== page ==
Revista Española de Cardiología (English Edition) Revista Española de Cardiología (English Edition)
Rev Esp Cardiol. 2016;69:352-3 - Vol. 69 Num.03 DOI: 10.1016/j.rec.2015.11.009

Syncopes in a Patient With a History of Radiotherapy: The Importance of a Comprehensive Assessment of Cardiac Involvement. Response

Pablo Jorge-Pérez a,, Julio J. Ferrer-Hita b, Martín J. García-González a

a Unidad de Cuidados Intensivos Cardiológicos, Complejo Hospitalario Universitario de Canarias, Sta, Cruz de Tenerife, Spain
b Unidad de Arritmias, Complejo Hospitalario Universitario de Canarias, Sta, Cruz de Tenerife, Spain

Refers to

Article

To the Editor,

Having carefully read the contributions of Unzué et al,1 we would like to add the following comments to ensure a greater understanding of the case.1

The assessment of cardiovascular symptoms in patients with a history of radiotherapy is complex and, given the low incidence of such cases, the evaluation should be individualized and aimed at ruling out possible cardiac sequelae of the radiotherapy.

Damage to the coronary arteries with the development of heart disease is one of the most common presentations in patients of this type, as reported in several earlier publications referred to previously. In the case of our patient, the presentation did not involve the classic symptoms that would suggest a coronary origin, and there was a low pretest probability of coronary artery disease. Likewise, the initial laboratory tests showed no elevation of biomarkers of myocardial injury, and the electrocardiogram revealed no evidence of dynamic changes indicative of ischemia.

Because there are no specific treatment protocols for these patients, during the hospital stay, we decided to perform tests that would progressively rule out possible cardiac mechanisms involved in the episodes of syncope, taking into consideration, to a certain extent, the risk associated with our patient's profession as a truck driver.

Concerning the electrophysiological study, as Unzué et al point out, the normal HV interval has a duration of 35 ms to 55 ms, and up to 60 ms in the case of left bundle branch block. In our patient, who had right bundle branch block, an HV interval of 65 ms cannot be considered normal. However, as the Wenckebach point was nearly normal and its location was suprahisian, and the predictive value of the progression of a baseline HV of less than 100 ms to atrioventricular block is low, we decided to perform the study with procainamide, with a negative result, as reported in our earlier letter. Thus, at the time, there was no indication for permanent antibradycardia pacing.2, 3, 4

Due to the lack of specificity and low diagnostic yield of the initial tests, the decision was made to carry out exercise echocardiography to rule out ischemic heart disease (low pretest probability), while examining a possible dynamic obstruction in the left ventricular outflow tract due to valvular and subvalvular calcification detected on transthoracic echocardiography. During the test, there was no evidence of the usual symptoms suggestive of ischemia. The patient began to reproduce the symptoms that had led to his hospital admission, with a heart rate of 146 bpm, which was accompanied by the appearance of complete atrioventricular block at 45 bpm, with atrioventricular dissociation, which progressed to a 12-second asystole, the tracing of which is shown in Figure 2.1 Because of limited space, we provided only the tracing that we had considered most relevant.1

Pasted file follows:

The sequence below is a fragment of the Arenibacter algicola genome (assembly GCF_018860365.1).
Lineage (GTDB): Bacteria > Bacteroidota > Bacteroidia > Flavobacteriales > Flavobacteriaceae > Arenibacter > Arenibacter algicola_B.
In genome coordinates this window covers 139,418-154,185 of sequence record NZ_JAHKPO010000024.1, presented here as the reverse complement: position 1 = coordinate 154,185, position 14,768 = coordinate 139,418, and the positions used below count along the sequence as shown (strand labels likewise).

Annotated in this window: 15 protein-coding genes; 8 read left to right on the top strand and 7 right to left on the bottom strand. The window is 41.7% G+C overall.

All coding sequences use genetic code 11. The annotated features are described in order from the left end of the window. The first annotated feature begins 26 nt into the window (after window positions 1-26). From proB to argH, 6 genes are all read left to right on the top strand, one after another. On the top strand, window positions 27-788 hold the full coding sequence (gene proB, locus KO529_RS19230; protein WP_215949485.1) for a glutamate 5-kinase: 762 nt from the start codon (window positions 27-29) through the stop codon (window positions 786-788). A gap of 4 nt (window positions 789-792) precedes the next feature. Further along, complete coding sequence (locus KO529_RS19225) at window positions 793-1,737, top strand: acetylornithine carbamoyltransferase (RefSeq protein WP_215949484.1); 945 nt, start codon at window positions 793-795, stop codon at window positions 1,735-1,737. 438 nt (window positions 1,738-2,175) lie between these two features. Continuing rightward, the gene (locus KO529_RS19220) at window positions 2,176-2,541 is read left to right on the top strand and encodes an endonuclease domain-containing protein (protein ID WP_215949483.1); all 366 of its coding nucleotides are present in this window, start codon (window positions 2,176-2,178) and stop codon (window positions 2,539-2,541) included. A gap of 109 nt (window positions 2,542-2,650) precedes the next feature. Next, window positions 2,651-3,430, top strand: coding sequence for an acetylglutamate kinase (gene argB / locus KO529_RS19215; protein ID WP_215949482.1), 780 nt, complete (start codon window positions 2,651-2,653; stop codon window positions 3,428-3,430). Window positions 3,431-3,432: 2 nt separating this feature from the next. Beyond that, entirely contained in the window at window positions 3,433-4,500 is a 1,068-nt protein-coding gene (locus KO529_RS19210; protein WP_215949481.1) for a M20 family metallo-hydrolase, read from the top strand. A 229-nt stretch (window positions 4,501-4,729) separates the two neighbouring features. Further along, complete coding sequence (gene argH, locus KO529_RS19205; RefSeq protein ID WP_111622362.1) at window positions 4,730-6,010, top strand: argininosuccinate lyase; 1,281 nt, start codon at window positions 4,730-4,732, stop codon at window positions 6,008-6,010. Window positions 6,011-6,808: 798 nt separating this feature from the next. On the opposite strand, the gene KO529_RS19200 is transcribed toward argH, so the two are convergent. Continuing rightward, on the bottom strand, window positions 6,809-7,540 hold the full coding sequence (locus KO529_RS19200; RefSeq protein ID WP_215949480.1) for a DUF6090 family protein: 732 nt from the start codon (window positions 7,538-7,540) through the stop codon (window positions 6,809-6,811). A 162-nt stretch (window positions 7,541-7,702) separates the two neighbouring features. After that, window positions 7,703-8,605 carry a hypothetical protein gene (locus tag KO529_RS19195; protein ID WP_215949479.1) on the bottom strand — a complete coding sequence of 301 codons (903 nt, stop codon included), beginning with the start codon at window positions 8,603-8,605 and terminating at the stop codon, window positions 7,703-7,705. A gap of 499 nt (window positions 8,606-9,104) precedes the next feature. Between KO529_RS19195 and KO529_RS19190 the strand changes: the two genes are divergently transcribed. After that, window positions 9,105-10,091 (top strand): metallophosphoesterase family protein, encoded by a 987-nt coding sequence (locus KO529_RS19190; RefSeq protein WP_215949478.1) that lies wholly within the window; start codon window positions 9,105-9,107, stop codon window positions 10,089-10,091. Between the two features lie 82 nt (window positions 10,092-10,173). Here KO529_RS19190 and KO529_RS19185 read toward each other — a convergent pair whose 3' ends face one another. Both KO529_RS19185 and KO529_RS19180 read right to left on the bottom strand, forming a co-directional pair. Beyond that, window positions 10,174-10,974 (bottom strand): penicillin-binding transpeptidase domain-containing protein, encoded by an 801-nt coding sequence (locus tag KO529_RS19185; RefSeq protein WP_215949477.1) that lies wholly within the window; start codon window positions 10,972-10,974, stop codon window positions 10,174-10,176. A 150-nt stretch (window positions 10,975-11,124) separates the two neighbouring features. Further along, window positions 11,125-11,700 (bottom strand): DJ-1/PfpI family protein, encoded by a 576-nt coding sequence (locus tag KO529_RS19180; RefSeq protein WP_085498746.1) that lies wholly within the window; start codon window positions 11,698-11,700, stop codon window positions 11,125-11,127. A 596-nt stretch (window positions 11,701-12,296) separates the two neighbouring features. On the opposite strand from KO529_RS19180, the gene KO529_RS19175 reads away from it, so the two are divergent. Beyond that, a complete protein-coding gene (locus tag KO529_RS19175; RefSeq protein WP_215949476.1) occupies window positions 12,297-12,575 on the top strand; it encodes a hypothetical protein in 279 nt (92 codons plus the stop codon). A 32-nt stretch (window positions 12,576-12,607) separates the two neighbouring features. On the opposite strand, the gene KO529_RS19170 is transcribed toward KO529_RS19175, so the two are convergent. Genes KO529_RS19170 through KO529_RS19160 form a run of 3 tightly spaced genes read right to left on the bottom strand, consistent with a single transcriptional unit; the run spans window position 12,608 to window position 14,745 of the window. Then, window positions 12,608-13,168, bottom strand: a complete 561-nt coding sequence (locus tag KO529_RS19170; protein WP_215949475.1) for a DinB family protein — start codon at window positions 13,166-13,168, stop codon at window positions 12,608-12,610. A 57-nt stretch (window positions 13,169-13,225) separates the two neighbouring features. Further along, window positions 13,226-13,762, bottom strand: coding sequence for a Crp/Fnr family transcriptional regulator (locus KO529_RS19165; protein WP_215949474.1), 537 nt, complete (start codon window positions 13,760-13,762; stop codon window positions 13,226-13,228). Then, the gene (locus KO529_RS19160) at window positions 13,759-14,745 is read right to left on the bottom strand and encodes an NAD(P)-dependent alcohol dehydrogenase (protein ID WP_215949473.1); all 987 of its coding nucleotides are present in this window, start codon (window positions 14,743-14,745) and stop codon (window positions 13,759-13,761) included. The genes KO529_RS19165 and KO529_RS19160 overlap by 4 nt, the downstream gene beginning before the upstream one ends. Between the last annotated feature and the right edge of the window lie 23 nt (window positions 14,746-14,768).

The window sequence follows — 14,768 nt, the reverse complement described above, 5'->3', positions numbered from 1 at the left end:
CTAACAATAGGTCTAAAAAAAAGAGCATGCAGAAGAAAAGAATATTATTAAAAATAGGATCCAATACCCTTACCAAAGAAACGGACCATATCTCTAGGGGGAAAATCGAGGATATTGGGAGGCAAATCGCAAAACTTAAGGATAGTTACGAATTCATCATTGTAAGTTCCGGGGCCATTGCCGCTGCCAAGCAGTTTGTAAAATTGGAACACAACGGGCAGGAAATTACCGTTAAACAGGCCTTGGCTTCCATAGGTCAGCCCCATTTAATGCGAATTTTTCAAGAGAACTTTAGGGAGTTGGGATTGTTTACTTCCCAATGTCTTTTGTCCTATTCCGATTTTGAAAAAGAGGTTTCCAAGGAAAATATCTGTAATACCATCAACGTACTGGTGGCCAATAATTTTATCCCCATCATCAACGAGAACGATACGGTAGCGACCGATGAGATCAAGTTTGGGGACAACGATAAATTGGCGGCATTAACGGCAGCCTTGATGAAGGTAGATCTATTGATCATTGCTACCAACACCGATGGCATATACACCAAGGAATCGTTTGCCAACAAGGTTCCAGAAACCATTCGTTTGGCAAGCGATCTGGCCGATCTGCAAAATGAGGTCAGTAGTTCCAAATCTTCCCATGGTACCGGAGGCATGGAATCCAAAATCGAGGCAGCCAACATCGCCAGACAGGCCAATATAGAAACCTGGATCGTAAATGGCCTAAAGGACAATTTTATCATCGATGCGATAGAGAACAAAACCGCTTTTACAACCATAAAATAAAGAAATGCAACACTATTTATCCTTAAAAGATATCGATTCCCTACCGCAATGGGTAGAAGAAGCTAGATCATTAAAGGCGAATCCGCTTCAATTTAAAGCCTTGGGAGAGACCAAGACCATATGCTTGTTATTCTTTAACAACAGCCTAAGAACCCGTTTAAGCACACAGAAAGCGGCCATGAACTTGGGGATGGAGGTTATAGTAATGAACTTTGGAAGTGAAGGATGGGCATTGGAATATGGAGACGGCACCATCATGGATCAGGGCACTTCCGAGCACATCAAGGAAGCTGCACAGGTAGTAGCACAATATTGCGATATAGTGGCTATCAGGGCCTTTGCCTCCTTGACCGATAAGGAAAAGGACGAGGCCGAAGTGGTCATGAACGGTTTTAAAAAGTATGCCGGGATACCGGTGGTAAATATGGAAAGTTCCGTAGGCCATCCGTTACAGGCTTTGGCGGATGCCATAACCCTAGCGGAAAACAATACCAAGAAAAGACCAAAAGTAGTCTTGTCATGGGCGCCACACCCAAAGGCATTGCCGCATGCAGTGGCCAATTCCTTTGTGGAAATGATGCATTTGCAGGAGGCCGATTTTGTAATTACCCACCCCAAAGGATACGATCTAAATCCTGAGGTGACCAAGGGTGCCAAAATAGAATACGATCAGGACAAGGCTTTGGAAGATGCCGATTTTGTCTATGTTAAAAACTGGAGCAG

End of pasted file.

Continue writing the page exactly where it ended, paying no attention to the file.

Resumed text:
Subsequently, the decision was made to implant a permanent transvenous pacemaker. The choice of this approach was based on the belief that the causal mechanism was related to an infranodal block triggered by exercise.5

One month after discharge, the patient underwent cardiac catheterization because he had developed exertional dyspnea. The procedure revealed no obstructive coronary artery lesions. Spirometry confirmed the presence of GOLD stage II chronic obstructive pulmonary disease as the cause of the dyspnea.

Cardiac toxicity secondary to radiotherapy is usually difficult to demonstrate, and the diagnosis is reached after ruling out, to a reasonable extent, the most common causes of cardiac disease. In our patient, cardiac catheterization was not performed to assess the presence of coronary artery disease as the cause of the atrioventricular block because the initial tests and the absence of clinical signs of angina did not point in that direction, and because of the low pretest probability of coronary artery disease. However, its performance could have been an equally valid approach.

Corresponding author: pablorge@gmail.com

Bibliography

1. Jorge-Pérez P, García-González MJ, Beyello-Belkasem C, Ferrer-Hita JJ, Lacalzada-Almeida JB, de la Rosa-Hernández A. Síncope de repetición inducido por radioterapia. Rev Esp Cardiol. 2015;68:1033-4.
2. Schwartzman D. Bloqueo y disociación auriculoventriculares. In: Zipes &Jalife Cardiac electrophysiology: from cell to bedside. 4th ed. New York: Elsevier. Translated edition: Arrhythmias. Madrid: Marban;2006. p. 485-9.
3. Josephson ME. Atrioventricular conduction. In: Josephson: Clinical cardiac electrophysiology. Techniques and interpretations. 3rd ed. Philadelphia: Lippincott Williams &Wilkins;2002. p. 92-109.
4. Josephson ME. Intraventricular conduction disturbances. In: Josephson: Clinical cardiac electrophysiology. Techniques and interpretations. 3rd ed. Philadelphia: Lippincott Williams &Wilkins;2002. p. 110-39.
5. Bakst A, Goldberg B, Schamroth L. Significance of exercise-induced second degree atrioventricular block. Br Heart J. 1975;37:984-6.

1885-5857/© 2016 Sociedad Española de Cardiología. Published by Elsevier España, S.L.U. All rights reserved

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